“That litigation . . . is now preventing the plan from moving forward,” Mayor William D. Euille (D) said Friday.
The waterfront plan, which allows private developers to build hotels and other commercial enterprises along the city’s scenic but disjointed frontage, was approved in January 2012 by a 5 to 2 council vote. Opponents, who object to increased density in the area, had staged a year-long battle against it. They argued that because they filed a protest, the council was required to pass the plan by a supermajority, or six votes.
“We are agreeing to meet the supermajority standards the litigation asks for, even though we don’t agree it’s required,” City Manager Rashad M. Young said.
The council, meeting in a closed-door executive session Tuesday, told him to figure out a way to “move the city forward” so private landowners are assured that the waterfront issue is resolved, he said.
The city envisions a comprehensive plan that would unify the multiple parks, parking lots, two marinas, boat club, residences and bike trail, as well as address the area’s persistent flooding. Outside the boundaries of the waterfront plan, but still along the waterfront, are high-rise hotels, office buildings and a now-abandoned power plant.
The area is also home to hundreds of well-to-do residents who say the plan would allow too much new development, causing increased traffic and hampering historic preservation.
Several legal challenges have been filed since the plan was approved, and a new council has been elected. The two council members who voted no on the plan were ousted, and a mayoral candidate who led the waterfront opponents’ organization lost by a 20 percent margin.
At least six current council members said during the campaign that they support the waterfront plan. And 10 days ago, The Washington Post Co. put its two Robinson Terminal warehouses on the waterfront up for sale, a prospect that opponents had worried would accelerate development. District-based Carr Hospitality has already submitted plans for a 120-room hotel on separate property it owns along the waterfront.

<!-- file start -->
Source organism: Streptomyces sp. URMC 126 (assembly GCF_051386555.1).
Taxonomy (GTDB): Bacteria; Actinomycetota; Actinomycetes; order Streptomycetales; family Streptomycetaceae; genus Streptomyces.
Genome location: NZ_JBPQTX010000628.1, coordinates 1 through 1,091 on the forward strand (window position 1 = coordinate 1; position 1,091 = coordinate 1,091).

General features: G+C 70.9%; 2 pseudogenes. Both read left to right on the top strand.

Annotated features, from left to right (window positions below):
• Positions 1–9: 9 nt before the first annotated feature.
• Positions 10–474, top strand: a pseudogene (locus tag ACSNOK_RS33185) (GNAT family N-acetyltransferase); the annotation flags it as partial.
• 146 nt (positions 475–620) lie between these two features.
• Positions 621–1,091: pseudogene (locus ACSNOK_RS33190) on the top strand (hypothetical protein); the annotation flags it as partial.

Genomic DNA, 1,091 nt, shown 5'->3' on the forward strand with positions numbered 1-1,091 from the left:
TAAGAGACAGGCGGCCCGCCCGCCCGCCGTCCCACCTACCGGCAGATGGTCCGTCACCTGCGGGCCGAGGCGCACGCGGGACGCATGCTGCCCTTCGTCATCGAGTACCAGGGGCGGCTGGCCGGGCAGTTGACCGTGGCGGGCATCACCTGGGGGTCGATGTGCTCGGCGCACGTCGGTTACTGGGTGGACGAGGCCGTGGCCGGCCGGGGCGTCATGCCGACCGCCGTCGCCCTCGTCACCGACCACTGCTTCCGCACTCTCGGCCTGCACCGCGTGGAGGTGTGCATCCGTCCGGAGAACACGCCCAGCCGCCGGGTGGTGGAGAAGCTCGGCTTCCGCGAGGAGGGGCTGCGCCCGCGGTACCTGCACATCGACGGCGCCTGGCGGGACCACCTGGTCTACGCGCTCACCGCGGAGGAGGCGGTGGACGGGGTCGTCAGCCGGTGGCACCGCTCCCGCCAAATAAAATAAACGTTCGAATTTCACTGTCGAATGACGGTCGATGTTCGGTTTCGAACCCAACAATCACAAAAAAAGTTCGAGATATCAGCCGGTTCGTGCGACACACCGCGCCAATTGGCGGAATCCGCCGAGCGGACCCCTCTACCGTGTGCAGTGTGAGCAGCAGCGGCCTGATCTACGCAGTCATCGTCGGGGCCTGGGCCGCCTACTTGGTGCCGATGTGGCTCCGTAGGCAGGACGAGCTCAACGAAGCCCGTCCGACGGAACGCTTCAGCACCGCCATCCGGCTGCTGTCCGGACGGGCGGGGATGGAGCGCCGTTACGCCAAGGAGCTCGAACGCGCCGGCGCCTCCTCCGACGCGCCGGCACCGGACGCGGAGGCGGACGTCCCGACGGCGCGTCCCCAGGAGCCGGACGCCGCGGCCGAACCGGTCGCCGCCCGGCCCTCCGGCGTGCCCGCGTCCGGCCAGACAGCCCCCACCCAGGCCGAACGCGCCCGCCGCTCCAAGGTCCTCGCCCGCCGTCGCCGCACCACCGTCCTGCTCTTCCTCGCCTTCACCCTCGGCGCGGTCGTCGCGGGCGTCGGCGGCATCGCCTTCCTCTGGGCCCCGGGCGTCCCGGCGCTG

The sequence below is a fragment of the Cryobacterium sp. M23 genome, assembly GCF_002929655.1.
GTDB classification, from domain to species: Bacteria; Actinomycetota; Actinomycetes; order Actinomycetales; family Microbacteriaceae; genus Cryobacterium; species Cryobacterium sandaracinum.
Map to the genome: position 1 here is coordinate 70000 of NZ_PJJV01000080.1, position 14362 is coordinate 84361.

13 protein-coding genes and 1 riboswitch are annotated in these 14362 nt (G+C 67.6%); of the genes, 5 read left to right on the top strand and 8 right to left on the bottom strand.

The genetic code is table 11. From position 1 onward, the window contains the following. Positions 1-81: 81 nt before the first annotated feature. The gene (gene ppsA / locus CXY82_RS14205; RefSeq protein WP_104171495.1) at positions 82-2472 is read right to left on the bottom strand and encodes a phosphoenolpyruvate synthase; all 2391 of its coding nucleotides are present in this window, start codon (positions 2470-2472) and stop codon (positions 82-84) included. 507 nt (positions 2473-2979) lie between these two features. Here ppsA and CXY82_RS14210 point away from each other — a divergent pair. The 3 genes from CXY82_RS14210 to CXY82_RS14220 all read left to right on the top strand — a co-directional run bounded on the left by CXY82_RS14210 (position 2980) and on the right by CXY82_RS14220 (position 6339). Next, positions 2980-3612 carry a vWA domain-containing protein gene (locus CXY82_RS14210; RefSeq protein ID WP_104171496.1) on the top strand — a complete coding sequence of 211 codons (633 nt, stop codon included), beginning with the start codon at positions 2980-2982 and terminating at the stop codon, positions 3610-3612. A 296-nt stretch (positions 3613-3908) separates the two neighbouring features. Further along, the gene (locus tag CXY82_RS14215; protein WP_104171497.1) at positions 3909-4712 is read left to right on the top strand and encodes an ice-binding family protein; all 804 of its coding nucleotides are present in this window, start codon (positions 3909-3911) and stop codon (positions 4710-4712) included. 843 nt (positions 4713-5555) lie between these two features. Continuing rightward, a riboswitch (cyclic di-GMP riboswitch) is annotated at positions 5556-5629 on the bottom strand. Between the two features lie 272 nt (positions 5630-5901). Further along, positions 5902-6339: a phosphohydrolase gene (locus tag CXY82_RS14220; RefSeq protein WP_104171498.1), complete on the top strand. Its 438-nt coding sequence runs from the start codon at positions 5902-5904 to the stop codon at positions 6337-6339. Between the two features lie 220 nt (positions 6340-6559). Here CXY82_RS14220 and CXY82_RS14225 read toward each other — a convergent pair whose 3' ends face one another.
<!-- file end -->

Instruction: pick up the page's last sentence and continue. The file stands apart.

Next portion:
The first of the two lawsuits over the waterfront plan is set to be heard by the Circuit Court on April 8 and 9. It is the city’s appeal of its own Board of Zoning Appeals decision overturning the local planning director’s rejection of the residents’ protest petition.
The Virginia Supreme Court is awaiting the hearing in that suit before deciding whether to act on another case — filed by three local women known as “the Iron Ladies” — involving the issue of whether a supermajority vote was required, City Attorney James Banks said.
The city plans to put its proposal to rewrite the zoning law before the Planning Commission on March 5, with a council vote March 16. At that time, the council plans to “reaffirm” the waterfront plan, Euille said.
Planning Commission Chairman John Komoroske said Friday afternoon that “nothing sails through” his group and that the seven-member commission will closely examine the changes that the city suggests.
“What we’re doing is truing up the zoning to match the plan,” he said.
Bert Ely, co-chairman of the group that opposes the city’s plan to redevelop the waterfront, attended the news conference but said he couldn’t comment on the city’s proposal until he saw the language in the zoning law rewrite. That language won’t be released for another week.
“This is a quick fix, and they’re hoping people buy into it,” said Roy Shannon, attorney for some of the opponents.